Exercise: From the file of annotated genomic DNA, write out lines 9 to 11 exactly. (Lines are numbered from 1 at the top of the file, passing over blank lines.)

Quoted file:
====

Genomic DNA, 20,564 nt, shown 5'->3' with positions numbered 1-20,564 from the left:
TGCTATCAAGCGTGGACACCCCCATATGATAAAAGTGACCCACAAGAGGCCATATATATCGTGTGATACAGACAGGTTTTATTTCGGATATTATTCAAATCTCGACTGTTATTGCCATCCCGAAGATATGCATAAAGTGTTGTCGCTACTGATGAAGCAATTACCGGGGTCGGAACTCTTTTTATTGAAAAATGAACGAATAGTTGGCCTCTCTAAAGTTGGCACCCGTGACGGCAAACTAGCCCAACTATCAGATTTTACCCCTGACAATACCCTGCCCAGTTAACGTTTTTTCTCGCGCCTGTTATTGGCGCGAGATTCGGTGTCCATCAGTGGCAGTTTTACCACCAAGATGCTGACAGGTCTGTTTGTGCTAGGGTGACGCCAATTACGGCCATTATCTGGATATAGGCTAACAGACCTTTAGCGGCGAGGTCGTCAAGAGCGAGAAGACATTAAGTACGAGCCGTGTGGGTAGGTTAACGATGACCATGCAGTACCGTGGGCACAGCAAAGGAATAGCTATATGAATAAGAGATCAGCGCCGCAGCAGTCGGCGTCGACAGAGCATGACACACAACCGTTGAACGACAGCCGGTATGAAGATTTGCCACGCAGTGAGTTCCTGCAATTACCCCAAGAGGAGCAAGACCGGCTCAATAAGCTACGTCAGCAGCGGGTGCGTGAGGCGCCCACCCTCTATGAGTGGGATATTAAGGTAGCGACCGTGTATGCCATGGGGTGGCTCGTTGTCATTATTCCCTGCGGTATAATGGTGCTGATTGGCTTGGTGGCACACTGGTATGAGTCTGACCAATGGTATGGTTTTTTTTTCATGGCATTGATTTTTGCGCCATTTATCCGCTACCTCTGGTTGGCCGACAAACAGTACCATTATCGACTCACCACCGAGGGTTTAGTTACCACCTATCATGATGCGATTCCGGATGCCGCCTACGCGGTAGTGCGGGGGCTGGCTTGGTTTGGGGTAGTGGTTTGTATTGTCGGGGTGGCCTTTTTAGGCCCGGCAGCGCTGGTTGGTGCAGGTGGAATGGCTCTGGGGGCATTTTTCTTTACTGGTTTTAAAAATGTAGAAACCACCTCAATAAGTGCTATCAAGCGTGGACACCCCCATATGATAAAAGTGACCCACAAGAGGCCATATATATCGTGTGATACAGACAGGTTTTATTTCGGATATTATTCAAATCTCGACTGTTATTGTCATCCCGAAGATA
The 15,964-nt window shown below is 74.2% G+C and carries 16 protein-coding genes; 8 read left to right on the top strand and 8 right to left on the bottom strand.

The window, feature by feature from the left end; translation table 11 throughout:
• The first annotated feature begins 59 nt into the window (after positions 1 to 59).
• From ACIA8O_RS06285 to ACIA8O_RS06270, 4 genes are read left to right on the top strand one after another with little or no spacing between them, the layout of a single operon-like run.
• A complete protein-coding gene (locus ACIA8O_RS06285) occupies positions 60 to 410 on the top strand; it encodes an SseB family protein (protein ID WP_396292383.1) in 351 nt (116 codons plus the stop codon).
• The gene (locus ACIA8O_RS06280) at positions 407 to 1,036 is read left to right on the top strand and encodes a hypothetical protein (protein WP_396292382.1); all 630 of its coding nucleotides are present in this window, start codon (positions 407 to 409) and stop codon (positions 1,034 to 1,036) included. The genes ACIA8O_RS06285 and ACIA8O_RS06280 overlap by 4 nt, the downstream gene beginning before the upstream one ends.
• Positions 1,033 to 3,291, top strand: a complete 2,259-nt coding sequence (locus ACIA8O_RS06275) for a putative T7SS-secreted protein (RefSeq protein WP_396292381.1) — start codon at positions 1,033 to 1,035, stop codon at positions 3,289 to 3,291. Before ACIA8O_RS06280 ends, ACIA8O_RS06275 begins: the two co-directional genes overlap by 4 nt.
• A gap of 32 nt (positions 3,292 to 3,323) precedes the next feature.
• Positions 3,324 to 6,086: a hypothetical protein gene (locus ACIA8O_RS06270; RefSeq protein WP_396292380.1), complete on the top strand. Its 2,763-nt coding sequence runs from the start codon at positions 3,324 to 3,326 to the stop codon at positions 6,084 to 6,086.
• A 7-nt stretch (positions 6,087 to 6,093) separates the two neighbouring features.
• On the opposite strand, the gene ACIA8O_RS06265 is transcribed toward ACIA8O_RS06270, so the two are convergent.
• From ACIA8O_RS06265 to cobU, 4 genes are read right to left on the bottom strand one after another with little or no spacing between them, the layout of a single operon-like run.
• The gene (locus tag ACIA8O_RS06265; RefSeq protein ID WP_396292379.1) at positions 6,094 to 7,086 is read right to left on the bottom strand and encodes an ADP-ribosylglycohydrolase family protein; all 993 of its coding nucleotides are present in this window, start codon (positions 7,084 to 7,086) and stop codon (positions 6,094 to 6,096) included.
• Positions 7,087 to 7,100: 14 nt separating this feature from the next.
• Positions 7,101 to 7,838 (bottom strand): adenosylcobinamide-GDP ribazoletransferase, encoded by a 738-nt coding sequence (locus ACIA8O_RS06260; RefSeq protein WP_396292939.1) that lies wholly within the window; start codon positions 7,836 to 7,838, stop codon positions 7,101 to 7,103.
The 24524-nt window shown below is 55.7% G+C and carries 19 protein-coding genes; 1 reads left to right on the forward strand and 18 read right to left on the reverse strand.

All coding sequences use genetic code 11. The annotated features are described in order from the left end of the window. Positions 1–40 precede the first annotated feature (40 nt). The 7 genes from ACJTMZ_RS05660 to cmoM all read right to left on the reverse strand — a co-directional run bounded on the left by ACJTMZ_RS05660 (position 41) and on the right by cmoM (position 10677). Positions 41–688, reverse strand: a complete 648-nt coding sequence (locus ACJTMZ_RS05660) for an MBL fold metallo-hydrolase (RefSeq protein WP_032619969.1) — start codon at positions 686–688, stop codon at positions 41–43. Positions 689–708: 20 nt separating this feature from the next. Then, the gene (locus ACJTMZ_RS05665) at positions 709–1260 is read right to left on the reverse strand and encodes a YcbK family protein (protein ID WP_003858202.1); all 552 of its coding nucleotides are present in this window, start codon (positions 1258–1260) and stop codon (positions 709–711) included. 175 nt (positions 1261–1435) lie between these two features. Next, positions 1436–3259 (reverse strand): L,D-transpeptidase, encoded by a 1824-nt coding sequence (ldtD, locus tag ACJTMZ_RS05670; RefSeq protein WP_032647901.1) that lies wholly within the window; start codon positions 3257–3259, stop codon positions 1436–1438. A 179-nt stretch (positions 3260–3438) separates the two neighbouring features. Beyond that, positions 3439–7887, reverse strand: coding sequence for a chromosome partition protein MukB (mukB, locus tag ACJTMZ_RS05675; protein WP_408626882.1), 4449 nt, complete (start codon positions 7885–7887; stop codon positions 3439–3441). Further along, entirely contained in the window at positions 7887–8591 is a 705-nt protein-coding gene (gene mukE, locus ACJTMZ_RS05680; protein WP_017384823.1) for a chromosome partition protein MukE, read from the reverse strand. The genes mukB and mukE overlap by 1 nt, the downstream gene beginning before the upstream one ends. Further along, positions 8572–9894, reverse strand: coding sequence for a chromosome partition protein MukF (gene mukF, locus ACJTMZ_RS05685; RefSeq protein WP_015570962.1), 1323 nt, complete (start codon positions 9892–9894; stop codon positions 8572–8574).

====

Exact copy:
• Positions 1,033 to 3,291, top strand: a complete 2,259-nt coding sequence (locus ACIA8O_RS06275) for a putative T7SS-secreted protein (RefSeq protein WP_396292381.1) — start codon at positions 1,033 to 1,035, stop codon at positions 3,289 to 3,291. Before ACIA8O_RS06280 ends, ACIA8O_RS06275 begins: the two co-directional genes overlap by 4 nt.
• A gap of 32 nt (positions 3,292 to 3,323) precedes the next feature.
• Positions 3,324 to 6,086: a hypothetical protein gene (locus ACIA8O_RS06270; RefSeq protein WP_396292380.1), complete on the top strand. Its 2,763-nt coding sequence runs from the start codon at positions 3,324 to 3,326 to the stop codon at positions 6,084 to 6,086.